By Mike Adams
Every day we make decisions to protect our health. Whether it’s choosing fruit and vegetables, taking the stairs, or biking to work, we’re constantly making choices to live a longer and healthier life.
One simple choice you can make today is to test your home for radon gas. Radon is a gas found in the ground throughout the world. It’s colourless, odourless, and tasteless, and most homes that are in contact with the ground will contain some amount of radon gas.
In enclosed spaces such as homes and other buildings, radon can sometimes accumulate to high levels and present a health risk. Long-term exposure to high levels of radon may lead to lung cancer, with the risk being substantially higher for tobacco smokers and others who are exposed to second-hand smoke.
Health Canada estimates that one in three smokers exposed to high radon levels will develop lung cancer.
In the Interior region, we have some “hot spot” areas where high radon levels were detected in approximately 60 per cent of homes tested. Fortunately, simple choices can significantly reduce your risk of radon exposure. Testing your home for radon is easy and inexpensive, and the best time to test is now through April.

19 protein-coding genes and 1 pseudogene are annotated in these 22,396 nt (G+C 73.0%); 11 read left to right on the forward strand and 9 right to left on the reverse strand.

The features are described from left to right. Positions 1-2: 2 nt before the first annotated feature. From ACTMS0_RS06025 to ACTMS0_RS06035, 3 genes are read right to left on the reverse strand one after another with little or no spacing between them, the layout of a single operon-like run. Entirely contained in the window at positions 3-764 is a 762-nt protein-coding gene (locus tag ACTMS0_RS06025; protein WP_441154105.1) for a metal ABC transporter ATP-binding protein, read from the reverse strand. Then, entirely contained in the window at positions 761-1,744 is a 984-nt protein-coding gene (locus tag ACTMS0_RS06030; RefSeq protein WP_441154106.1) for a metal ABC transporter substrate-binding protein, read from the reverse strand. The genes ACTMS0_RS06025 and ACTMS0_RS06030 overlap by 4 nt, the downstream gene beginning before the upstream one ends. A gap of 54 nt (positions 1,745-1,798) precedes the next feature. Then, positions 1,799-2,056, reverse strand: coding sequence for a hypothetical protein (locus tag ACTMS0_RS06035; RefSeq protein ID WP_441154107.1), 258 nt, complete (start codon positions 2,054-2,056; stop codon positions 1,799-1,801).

To test your home for radon gas, order a long-term radon test kit from the BC Lung Association (go to http://www.radonaware.ca/ to order online, or call 1-800-665-LUNG (5864). Place it in the lowest lived-in level (e.g. basement or bedroom) of your home for a minimum of 91 days. After 91 days, send the kit to a laboratory to get the results.
Radon takes the “easiest path” into our homes, so radon levels can vary significantly from home to home. The best way to know if you and your family are at risk is to test your home today. If high radon levels are found, basic measures can be taken to address the problem.
A list of certified mitigation providers can be found at the Canadian National Radon Proficiency Program (http://bit.ly/2zmBkKE). You can also visit the Interior Health website at http://bit.ly/2r5eVgs for information on radon gas and your health.
Mike Adams is a Team Leader, Healthy Community Development, for Interior Health.